On the flip side, separation can also help couples gain clarity and confidence in their reasons for wanting a divorce. If you or your spouse are sure that divorce is the only option, against the wishes of the other spouse, then the unwilling spouse must accept this decision and let go. Letting go of the marriage is easier said than done, but it must happen to avoid doing the following: begging, pleading, or clinging to your partner; stalking or threatening your partner; using the children as a means to keep your partner in the marriage; doing things out of spite, and bad-mouthing your partner to friends, family, and the children. None of these things will lead your partner to stay in the marriage. The opposite is true. Exhibiting this behavior will confirm your partner’s desire for the divorce and may even result in your partner being less willing to negotiate and instead wanting to get through the divorce as quickly as possible.

Once the decision to divorce is made final, each of the spouses should consult with a divorce lawyer who will advise on the next steps, such as addressing splitting bills and time split between the children, gathering and exchanging information such as financial records, hiring experts, and negotiating a settlement.

The following are three out-of-court options for resolving a divorce:

  • The Collaborative Law Process: If the couple choices the Collaborative Law Process, a marital settlement agreement will be drafted together, with input from both parties and their attorneys during four-way meetings.
  • Negotiation: Another option in resolving issues of separation and divorce is for each attorney to meet separately with their client to discuss their goals for the settlement and then meet to negotiate on behalf of their client (with or without the clients’ attendance).
  • Mediation: A third option includes mediation, where the couple meets with a mediator, a neutral party, to facilitate the settlement of issues among the couple. Remember that because the mediator is a neutral party, this individual cannot provide legal advice to the couple during the mediation. Therefore, if there are complex issues to resolve, the couple should have their attorney attend mediation or consult with their attorney both before and after mediation.

If the couple cannot resolve all issues of their separation, or if an emergency arises, such as custody issues, then filing in court may be necessary to protect each spouse’s rights.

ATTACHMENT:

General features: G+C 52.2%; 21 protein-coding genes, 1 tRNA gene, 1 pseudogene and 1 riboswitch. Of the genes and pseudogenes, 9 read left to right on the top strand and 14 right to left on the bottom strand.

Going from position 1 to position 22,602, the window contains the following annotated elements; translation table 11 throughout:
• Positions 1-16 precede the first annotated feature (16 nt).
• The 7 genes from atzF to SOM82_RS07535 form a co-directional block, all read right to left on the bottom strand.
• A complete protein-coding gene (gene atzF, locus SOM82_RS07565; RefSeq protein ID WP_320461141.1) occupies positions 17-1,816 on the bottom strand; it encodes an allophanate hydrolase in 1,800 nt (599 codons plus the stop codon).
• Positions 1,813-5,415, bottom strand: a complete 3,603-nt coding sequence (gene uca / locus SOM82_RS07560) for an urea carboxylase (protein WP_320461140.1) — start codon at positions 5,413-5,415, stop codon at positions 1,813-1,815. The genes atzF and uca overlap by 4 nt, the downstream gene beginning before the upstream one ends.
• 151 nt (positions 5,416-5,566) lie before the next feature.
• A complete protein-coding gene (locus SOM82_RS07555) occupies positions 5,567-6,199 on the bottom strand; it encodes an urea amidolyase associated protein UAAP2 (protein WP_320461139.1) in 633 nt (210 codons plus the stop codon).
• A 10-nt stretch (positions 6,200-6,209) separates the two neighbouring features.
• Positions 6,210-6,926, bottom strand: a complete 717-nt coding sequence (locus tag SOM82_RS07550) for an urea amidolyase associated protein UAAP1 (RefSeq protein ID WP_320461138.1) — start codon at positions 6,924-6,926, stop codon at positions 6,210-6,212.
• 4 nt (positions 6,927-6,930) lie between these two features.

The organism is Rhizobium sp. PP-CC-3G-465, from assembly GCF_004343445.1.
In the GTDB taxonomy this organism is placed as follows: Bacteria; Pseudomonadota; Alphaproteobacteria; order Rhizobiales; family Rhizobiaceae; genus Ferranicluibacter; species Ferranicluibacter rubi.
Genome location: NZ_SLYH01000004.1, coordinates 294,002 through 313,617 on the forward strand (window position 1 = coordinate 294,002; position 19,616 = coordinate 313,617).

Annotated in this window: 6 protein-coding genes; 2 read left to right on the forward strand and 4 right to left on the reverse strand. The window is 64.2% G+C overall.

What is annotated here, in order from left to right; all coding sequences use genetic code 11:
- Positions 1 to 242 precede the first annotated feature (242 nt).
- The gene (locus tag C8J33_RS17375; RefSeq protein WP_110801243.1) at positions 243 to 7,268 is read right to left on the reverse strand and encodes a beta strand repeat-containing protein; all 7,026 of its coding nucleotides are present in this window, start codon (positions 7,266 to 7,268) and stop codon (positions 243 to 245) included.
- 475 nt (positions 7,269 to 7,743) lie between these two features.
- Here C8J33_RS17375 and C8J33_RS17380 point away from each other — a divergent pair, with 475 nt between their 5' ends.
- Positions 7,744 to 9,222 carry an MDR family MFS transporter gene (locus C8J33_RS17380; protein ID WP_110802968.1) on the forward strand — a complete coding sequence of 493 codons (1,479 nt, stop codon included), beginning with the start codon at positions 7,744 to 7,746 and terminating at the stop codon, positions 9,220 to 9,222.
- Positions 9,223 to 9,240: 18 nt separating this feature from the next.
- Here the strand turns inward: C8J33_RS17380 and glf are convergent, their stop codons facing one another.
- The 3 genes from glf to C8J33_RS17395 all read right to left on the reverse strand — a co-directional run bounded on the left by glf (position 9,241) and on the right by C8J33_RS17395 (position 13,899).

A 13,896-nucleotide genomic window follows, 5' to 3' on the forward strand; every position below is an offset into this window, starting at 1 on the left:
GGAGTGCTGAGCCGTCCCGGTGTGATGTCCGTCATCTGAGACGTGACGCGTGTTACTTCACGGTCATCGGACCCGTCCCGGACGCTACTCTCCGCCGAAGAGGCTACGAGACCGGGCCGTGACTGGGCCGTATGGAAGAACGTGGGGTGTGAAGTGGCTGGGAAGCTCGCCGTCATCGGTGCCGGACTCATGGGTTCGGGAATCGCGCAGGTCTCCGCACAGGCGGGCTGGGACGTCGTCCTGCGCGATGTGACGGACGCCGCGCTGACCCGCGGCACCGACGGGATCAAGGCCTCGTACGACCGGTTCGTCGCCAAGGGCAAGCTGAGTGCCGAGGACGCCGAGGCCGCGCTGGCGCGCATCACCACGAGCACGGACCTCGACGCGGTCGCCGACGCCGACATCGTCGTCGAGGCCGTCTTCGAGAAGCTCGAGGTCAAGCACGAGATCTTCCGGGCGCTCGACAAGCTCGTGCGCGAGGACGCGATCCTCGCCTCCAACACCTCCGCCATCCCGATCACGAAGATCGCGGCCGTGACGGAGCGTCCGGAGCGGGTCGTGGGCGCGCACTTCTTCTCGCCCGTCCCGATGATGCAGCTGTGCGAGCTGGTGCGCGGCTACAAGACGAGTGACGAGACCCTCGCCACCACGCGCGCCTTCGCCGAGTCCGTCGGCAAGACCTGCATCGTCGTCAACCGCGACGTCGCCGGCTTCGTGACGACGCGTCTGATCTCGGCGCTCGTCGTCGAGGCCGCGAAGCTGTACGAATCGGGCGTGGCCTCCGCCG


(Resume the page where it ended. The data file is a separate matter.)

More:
For a marriage to work long-term, it takes two willing and committed partners. But when commitment fails, and communication breaks down, divorce may be just ahead for many married couples. Alternatives such as marriage counseling, therapy, and temporary separation can help save a marriage. But if you or your spouse are final in your decision to divorce, your next step with consultation with your attorney is deciding which option of ending the marriage is best for you. Our experienced family law attorneys at Andalman & Flynn are ready to help you. Contact us today and see what our attorneys can do to assist you with moving forward in your divorce.

About Andalman & Flynn, P.C.: Founded in 1998 in downtown Silver Spring, Maryland, Andalman & Flynn has forged a distinguished reputation for legal excellence. The Firm practices family lawestate planning, and probate throughout Maryland and the District of Columbia, and represents individuals seeking disability benefits throughout the country. The Firm focuses on cases that impact the rights of everyone and is there for clients when responsive legal help is most critical. The Firm has provided legal analysis on national and local television and radio, and its attorneys often testify before legislative bodies and are routinely invited to contribute to prominent legal publications. For more information about Andalman & Flynn, please visit the website at or call 301.563.6685.